1922 - 2009
History-making palaeontologist, who discovered the first dinosaur fossils in New Zealand
New Zealanders are often surprised to hear that dinosaur fossils have been found in our far-flung country.
But they'd be more awed to learn how some of the most remarkable discoveries have been made by a woman who decided to become a geologist while collecting rocks with her two young children.
Alongside the likes of cosmologist Beatrice Tinsley and mycologist Kathleen Curtis, so-dubbed "dinosaur lady" Joan Wiffen was one of our most inspirational female scientists.
Only a handful of dinosaur fossil localities are known in New Zealand; the main one was found in 1975 by Wiffen at the Te Hoe River in Hawke's Bay.
Despite minimal secondary school education, Wiffen studied dinosaurs for more than 30 years and in the process became immortalised as a giant in the field of palaeontology by her peers worldwide.
Her husband had enrolled in night classes in geology, but became ill so Joan went in his place. In the 1970s Joan and her husband Pont tracked down a map from a petroleum company that noted "reptilian bones'' in the Te Hoe Valley.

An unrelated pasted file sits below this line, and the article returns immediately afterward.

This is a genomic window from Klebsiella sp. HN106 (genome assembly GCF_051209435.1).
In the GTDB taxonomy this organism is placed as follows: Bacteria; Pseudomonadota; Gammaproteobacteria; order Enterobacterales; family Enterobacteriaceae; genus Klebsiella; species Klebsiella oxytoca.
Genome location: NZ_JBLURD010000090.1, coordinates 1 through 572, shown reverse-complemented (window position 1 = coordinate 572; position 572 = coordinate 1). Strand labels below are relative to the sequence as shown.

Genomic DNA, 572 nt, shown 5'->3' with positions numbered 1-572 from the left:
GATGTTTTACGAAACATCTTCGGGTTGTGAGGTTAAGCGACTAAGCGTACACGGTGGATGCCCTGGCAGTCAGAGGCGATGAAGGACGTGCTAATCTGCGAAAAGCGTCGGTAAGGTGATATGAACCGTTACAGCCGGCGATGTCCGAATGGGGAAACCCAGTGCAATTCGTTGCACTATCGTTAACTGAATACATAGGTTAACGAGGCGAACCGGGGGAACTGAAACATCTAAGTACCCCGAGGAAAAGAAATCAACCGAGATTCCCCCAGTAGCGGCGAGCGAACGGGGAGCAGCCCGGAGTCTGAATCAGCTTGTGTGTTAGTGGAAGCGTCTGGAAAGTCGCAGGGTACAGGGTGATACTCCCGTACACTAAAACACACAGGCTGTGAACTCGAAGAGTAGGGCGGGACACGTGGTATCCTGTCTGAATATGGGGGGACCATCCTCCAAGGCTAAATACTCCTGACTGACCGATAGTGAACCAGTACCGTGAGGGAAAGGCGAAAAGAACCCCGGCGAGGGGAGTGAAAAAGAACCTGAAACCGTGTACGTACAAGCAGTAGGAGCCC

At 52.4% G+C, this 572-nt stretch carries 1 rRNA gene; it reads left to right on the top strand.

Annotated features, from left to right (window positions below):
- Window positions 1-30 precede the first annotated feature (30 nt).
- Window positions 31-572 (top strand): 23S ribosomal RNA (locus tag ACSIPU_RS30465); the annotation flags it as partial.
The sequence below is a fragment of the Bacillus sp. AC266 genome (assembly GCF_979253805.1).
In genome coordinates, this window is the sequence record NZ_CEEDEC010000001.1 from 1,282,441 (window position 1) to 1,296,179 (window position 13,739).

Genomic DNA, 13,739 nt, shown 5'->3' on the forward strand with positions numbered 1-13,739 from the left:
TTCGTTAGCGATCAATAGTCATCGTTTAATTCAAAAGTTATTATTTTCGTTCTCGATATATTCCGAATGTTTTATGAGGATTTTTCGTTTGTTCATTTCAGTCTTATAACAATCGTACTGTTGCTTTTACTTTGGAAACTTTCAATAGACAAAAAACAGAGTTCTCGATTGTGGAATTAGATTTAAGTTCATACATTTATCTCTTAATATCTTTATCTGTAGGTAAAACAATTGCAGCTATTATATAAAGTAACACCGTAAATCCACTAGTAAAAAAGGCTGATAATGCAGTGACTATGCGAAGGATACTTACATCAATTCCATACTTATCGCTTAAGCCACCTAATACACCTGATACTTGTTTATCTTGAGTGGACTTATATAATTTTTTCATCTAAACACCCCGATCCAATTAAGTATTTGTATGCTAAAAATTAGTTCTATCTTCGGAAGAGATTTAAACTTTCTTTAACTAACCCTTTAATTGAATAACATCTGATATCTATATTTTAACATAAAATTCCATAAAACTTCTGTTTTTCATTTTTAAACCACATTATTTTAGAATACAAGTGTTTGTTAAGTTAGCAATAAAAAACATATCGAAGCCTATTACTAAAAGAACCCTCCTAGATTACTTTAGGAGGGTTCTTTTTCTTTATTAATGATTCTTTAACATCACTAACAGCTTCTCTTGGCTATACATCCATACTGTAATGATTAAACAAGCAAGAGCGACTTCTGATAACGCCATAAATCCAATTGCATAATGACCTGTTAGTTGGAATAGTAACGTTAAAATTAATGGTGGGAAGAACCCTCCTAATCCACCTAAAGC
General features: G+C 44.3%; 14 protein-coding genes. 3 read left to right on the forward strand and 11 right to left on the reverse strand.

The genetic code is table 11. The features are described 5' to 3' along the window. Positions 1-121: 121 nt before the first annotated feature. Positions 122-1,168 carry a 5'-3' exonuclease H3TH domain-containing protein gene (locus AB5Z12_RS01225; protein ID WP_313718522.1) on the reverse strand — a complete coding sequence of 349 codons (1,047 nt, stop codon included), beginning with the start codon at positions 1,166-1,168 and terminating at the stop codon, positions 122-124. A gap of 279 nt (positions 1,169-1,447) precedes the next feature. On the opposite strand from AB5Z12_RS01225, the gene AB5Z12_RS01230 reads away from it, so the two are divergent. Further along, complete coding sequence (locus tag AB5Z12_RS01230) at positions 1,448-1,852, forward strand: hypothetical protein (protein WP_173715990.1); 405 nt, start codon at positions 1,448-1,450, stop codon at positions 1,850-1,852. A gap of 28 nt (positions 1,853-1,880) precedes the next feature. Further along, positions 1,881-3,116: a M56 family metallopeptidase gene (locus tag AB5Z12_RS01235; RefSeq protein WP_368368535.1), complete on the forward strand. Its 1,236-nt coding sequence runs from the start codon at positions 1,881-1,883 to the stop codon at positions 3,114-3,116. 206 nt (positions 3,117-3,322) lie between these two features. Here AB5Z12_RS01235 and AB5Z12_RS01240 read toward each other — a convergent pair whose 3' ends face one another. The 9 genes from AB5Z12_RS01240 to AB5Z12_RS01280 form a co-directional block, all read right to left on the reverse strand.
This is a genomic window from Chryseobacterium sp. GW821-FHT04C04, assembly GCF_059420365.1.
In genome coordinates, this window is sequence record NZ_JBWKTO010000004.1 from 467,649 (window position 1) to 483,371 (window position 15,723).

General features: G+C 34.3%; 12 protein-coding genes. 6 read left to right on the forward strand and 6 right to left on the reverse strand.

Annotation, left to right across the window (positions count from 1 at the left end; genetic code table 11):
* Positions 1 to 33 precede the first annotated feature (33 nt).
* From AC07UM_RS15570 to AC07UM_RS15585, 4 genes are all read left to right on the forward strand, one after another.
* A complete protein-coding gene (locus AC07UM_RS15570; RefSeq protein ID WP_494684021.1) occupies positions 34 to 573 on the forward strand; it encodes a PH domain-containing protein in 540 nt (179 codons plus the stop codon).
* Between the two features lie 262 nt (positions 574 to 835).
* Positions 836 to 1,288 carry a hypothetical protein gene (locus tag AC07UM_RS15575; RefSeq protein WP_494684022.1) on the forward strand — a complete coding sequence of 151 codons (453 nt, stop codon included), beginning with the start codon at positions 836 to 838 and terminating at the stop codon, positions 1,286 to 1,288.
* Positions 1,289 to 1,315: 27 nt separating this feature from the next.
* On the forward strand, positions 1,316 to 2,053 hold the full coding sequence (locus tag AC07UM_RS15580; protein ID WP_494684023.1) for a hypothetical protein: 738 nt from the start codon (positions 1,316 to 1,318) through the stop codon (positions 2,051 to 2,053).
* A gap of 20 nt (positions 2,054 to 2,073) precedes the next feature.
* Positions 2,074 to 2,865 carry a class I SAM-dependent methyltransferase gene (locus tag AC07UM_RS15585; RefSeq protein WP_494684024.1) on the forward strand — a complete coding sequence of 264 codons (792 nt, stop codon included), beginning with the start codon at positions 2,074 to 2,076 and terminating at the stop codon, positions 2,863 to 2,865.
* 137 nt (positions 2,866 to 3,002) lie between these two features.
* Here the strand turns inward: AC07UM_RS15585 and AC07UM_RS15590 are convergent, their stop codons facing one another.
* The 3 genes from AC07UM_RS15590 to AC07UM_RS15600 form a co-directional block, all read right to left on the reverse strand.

On the verge of retirement they took up prospecting for fossils and by 1980 they had discovered the single bone of a dinosaur - the first in New Zealand.
Joan went on to find half a dozen other dinosaurs and in 1994 received an honorary doctorate from Massey University.
The following year she was made a CBE and in 2004 Joan accepted the Morris Skinner Award from the US-based Society of Vertebrate Palaeontology for outstanding and sustained contributions to scientific knowledge.
"Joan showed that the interested, logical and critical mind is the single most important factor in success," vertebrate palaeontologist Dr Ralph Molnar said at the time of her death, aged 87, in 2009.
"She showed that a person with these qualities can make important contributions to their chosen field. She will be long remembered and much missed.''